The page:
Polgara the Sorceress

Page 18

The nosey innkeeper’s wife then went so far as to suggest a visit to a dressmaker. I wasn’t particularly impressed by the fact that we’d shortly be entertaining a king, but she was.

‘What’s wrong with what I’m wearing?’ I asked her pugnaciously.

‘Different occasions require different clothing, dear,’ she replied.

‘Foolishness,’ I said. ‘I’ll get a new smock when this one wears out.’

I think she gave up at that point. I’m sure she thought I was incorrigibly ‘woodsy’, one of those unfortunates who’ve never received the benefits of civilization.

And then Anrak brought Riva to our rooms. I’ll grant that he was physically impressive. I don’t know that I’ve ever seen anyone – except the other men in his family – quite so tall. He had blue eyes and a black beard, and I hated him. He muttered a brief greeting to my father, and then he sat down to look at Beldaran.

Beldaran looked right back.

It was probably the most painful afternoon I’d spent in my entire life up until then. I’d hoped that Riva would be more like his cousin, Anrak, blurting out things that would offend my sister, but the idiot wouldn’t say anything! All he could do was look at her with that adoring expression on his face, and Beldaran was almost as bad in her obvious adoration of him.

I was definitely fighting a rear-guard action here.

We all sat in absolute silence watching them adore each other, and every moment was like a knife in my heart. I’d lost my sister, there wasn’t much question about that. I wasn’t going to give either of them the satisfaction of seeing me bleed openly, however, so I did all of my bleeding inside. It was quite obvious that the separation of Beldaran and me which had begun before we were ever born was now complete, and I wanted to die.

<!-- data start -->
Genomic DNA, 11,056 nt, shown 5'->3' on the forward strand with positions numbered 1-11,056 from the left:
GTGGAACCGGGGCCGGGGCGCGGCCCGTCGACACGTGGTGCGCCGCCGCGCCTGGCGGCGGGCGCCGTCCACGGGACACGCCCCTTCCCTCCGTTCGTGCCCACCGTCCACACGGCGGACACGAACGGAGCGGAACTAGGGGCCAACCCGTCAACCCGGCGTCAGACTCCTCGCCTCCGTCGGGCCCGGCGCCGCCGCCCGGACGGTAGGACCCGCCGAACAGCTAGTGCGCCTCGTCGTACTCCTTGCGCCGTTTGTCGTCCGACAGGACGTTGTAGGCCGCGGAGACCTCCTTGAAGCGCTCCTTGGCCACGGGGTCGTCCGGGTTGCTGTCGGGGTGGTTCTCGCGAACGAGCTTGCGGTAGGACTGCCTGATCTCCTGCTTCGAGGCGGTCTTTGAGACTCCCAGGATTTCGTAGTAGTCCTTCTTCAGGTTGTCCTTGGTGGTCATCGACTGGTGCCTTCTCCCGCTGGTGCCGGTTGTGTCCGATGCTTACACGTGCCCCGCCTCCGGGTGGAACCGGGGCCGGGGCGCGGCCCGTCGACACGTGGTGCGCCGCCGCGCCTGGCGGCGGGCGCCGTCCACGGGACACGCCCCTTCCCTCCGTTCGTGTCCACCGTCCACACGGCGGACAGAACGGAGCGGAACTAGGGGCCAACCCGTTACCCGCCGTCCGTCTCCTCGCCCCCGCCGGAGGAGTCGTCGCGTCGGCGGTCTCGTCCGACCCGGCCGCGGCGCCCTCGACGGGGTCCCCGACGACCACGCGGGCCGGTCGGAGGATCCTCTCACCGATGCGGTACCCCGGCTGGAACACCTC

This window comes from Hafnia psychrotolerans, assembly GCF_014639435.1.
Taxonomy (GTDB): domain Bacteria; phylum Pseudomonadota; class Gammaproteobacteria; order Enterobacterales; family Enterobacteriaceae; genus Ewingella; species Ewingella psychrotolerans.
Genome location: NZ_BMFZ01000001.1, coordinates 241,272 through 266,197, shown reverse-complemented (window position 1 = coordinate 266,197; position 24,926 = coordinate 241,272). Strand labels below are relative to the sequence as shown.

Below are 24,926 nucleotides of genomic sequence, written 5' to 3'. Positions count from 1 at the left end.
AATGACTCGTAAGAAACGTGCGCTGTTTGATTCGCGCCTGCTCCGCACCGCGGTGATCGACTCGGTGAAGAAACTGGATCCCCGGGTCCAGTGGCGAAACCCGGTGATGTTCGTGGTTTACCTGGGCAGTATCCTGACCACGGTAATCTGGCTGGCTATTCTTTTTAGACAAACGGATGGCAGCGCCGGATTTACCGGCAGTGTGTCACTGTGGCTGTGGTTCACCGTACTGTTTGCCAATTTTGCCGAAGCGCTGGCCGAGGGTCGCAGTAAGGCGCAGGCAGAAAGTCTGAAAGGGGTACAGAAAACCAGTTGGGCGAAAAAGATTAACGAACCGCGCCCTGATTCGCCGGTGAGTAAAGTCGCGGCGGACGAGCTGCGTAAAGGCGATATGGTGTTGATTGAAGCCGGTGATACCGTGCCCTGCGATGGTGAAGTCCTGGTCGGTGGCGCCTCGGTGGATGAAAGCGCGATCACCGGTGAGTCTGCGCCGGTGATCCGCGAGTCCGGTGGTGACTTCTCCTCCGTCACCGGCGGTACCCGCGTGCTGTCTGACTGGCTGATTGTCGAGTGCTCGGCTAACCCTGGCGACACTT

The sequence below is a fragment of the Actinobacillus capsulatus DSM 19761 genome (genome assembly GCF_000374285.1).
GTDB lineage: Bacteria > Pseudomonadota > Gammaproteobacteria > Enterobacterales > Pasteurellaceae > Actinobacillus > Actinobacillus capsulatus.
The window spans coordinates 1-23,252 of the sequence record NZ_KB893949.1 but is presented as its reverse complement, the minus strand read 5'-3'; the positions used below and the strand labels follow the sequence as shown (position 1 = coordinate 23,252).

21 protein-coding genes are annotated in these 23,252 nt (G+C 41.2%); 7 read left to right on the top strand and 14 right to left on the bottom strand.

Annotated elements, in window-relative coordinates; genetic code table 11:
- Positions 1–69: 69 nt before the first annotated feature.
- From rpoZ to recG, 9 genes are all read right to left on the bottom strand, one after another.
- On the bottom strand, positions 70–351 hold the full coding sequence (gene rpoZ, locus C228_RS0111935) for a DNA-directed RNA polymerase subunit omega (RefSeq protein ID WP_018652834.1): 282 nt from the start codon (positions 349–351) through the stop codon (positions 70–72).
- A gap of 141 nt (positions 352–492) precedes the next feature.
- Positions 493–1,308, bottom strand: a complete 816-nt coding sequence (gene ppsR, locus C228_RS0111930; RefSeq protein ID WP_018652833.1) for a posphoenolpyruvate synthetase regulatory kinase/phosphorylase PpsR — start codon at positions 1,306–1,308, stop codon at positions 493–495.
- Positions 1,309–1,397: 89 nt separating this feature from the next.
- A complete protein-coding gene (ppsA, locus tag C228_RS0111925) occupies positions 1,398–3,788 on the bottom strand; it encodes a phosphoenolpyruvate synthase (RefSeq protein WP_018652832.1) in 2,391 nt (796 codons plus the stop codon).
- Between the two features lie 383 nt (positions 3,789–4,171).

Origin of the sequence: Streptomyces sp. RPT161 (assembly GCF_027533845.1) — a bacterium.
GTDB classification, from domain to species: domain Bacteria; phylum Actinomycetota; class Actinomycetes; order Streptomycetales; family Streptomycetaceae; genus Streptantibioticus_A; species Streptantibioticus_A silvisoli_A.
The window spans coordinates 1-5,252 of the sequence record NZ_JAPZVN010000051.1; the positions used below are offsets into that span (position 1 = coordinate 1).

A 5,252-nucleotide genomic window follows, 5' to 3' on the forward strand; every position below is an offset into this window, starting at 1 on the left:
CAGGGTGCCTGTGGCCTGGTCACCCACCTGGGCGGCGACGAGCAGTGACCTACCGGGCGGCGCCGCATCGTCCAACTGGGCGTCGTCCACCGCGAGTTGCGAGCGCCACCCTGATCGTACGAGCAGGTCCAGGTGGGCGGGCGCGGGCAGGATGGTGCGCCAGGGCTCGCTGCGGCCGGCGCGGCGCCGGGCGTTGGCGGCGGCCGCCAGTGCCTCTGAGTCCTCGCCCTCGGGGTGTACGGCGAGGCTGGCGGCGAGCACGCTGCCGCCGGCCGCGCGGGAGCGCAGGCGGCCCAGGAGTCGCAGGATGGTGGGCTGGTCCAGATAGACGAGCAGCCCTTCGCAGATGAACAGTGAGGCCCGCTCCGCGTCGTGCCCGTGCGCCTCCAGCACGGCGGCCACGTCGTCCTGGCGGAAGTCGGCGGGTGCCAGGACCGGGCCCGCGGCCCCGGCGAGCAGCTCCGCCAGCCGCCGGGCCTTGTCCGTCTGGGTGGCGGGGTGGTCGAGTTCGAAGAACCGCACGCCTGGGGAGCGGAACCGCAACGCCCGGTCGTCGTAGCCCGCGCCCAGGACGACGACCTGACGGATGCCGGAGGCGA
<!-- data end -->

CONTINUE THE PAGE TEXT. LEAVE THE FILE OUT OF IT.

Finally, when it was almost evening, my last hope died, and I felt tears burning my eyes.

Rather oddly – I hadn’t been exactly polite to him – it was father who rescued me. He came over and took my hand. ‘Why don’t we take a little walk, Pol?’ he suggested gently. Despite my suffering, his compassion startled me. He was the last one in the world I’d have expected that from. My father does surprise me now and then.

He led me from the room, and I noticed as we left that Beldaran didn’t even take her eyes off Riva’s face as I went away. That was the final blow, I think.

Father took me down the hallway to the little balcony at the far end, and we went outside, closing the door behind us.

I tried my very best to keep my sense of loss under control. ‘Well,’ I said in my most matter-of-fact way, ‘I guess that settles that, doesn’t it?’

Father murmured some platitudes about destiny, but I wasn’t really listening to him. Destiny be hanged! I’d just lost my sister! Finally, I couldn’t hold it in any longer. With a wail I threw my arms around his neck and buried my face in his chest, weeping uncontrollably.

That went on for quite some time until I’d finally wept myself out. Then I got my composure back. I decided that I wouldn’t ever let Riva or Beldaran see me suffering, and, moreover, that I’d take some positive steps to show them that I really didn’t care that my sister was willingly deserting me. I questioned father about some things that wouldn’t have concerned me before – baths, dressmakers, combs, and the like. I’d show my sister how little I really cared. If I was suffering, I’d make sure that she suffered too.